One of modern humans’ predecessors, Homo erectus, used advanced tool-making methods at least 300,000 years earlier than previously thought, according to a new study.
A team of Columbia geologists led by Christopher Lepre and Dennis Kent made the determination by dating mudstone at an archaeological site in Kokiselei, Kenya, where French scientists had found ancient stone axes in the late 1990s. Since the French made their original discovery of the tools, there has never been any serious question about who produced them: Their oval shape and carefully sharpened edges are the signatures of Homo erectus craftsmanship, which was unusually sophisticated for the period in which he lived.
“The skill involved in manufacturing such a tool suggests that Homo erectus was dexterous and able to think ahead,” says Lepre, whose paper appeared in the journal Nature. “He could probably chop wood and slaughter large animals.”
Scientists were less sure, however, about when the tools were made. The sediments in which they were found were estimated to be roughly 1.4 to 1.9 million years old. Until now, most scientists suspected that the tools were made during the recent end of that range, perhaps 1.5 million years ago.
But the Columbia geologists challenged this consensus by using a novel dating technique called magnetostratigraphy. This involved making microscopic observations of individual grains of sand in the mudstone in which the tools were found. Elongated grains of sand tend to point north, as a result of the earth’s magnetic field. And scientists today know that the earth’s magnetic fields have been shifting in regular cycles for millions of years. By analyzing the positions of the sand grains and correlating this data with the earth’s polarity cycles, the geologists concluded that the sediment is 1.76 million years old.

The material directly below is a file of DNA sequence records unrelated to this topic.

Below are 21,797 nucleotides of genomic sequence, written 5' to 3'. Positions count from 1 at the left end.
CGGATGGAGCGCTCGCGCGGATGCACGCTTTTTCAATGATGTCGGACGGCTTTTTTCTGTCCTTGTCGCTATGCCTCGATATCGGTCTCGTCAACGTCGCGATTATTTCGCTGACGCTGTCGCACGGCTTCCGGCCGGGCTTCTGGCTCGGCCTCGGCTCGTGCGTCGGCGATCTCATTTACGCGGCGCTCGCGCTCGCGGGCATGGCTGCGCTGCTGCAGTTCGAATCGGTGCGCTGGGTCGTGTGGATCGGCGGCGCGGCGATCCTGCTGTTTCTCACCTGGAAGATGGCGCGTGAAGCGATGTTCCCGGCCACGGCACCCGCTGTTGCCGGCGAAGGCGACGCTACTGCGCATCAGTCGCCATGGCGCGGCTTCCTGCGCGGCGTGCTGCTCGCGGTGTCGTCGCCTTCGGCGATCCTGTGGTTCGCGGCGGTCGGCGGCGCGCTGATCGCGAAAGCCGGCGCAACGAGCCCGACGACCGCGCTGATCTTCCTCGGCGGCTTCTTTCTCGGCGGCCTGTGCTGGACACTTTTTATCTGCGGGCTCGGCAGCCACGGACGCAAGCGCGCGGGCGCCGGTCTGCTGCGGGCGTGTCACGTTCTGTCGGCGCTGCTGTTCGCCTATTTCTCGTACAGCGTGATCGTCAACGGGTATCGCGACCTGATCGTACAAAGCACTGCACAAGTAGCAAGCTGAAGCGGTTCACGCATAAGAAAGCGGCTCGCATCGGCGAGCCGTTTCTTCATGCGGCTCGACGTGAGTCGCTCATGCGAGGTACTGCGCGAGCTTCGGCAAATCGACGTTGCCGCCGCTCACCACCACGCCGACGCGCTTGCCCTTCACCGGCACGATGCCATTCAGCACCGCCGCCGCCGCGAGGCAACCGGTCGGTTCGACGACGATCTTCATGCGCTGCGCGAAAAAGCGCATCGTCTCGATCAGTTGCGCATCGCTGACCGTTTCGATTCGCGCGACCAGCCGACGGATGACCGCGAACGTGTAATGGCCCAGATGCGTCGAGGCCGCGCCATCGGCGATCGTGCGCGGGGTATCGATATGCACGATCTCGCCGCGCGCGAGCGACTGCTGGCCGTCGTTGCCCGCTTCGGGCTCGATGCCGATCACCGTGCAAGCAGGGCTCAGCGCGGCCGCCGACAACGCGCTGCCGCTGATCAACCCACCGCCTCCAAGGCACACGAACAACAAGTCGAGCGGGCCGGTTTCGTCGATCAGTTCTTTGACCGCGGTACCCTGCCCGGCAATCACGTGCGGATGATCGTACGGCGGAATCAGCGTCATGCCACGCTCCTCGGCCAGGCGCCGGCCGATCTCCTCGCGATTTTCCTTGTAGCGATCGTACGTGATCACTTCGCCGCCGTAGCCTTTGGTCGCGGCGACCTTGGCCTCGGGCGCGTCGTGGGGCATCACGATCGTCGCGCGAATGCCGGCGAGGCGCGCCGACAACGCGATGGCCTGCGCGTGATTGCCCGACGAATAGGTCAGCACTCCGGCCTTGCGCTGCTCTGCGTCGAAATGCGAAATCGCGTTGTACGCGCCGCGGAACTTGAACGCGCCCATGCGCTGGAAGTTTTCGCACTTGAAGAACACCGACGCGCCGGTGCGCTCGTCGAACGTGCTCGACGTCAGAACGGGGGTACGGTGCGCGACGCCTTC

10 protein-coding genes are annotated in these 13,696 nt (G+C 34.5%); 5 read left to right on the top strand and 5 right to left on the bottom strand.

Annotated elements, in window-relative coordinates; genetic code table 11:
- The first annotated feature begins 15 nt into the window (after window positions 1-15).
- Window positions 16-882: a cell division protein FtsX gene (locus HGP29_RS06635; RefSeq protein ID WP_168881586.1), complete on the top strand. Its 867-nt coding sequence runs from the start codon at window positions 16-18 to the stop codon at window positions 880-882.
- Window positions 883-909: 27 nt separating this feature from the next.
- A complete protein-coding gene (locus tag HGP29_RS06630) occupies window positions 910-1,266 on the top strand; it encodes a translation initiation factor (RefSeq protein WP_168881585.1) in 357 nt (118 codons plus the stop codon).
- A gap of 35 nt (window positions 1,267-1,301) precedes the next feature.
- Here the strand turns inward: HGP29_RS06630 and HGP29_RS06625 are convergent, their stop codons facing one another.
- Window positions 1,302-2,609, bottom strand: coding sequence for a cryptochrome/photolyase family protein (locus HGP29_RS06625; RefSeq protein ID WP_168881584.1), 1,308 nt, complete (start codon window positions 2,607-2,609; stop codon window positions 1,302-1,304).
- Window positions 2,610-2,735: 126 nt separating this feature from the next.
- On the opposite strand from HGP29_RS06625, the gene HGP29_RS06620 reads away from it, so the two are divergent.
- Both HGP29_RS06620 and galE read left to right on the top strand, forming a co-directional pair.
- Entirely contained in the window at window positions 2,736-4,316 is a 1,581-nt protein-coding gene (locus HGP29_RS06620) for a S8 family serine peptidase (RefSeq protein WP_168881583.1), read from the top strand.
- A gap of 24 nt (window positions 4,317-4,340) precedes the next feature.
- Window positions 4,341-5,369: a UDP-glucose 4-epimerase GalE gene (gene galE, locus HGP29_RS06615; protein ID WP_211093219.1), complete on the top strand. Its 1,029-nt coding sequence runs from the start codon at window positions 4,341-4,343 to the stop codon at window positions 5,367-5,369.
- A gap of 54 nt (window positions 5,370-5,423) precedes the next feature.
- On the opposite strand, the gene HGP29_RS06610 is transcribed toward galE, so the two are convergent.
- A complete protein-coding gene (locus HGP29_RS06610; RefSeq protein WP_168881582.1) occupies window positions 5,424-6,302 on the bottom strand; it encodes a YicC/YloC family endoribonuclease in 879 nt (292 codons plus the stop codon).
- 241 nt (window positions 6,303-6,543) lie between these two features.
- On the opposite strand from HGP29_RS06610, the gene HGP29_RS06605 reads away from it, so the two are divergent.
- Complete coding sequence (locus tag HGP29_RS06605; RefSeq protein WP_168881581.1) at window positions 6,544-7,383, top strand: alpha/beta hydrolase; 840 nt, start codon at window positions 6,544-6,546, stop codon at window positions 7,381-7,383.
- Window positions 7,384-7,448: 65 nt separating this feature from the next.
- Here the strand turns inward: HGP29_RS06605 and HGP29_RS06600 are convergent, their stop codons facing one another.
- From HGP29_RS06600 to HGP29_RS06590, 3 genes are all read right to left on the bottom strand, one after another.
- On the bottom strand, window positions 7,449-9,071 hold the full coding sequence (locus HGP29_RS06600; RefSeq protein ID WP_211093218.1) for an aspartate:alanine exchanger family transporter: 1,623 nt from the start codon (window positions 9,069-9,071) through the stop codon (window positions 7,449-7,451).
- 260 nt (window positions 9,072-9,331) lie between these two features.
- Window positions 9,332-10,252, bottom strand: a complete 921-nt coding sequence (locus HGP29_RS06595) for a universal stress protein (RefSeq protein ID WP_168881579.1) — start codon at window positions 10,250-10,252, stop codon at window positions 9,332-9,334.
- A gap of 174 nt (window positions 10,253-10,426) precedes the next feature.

“We knew that Kokiselei was a very old site, but we were taken aback when we realized that the geological data indicate that it’s the oldest site ever to contain these types of tools,” says Lepre, who holds appointments at Columbia’s Lamont-Doherty Earth Observatory and at Rutgers University.
The finding raises new questions about Homo erectus, believed to have hit an evolutionary dead end about 70,000 years ago. The authors point out that archaeological evidence suggests that populations of Homo erectus that lived in Central Asia much later did not make sharp instruments.
“These tools represented a great technological leap,” said geologist and study coauthor Dennis Kent, who also has joint appointments at Lamont-Doherty and Rutgers. “So why didn’t Homo erectus take the tools with them to Asia? That’s the mystery.”
Scientists from France’s National Center for Scientific Research and Seton Hall University also contributed to the study.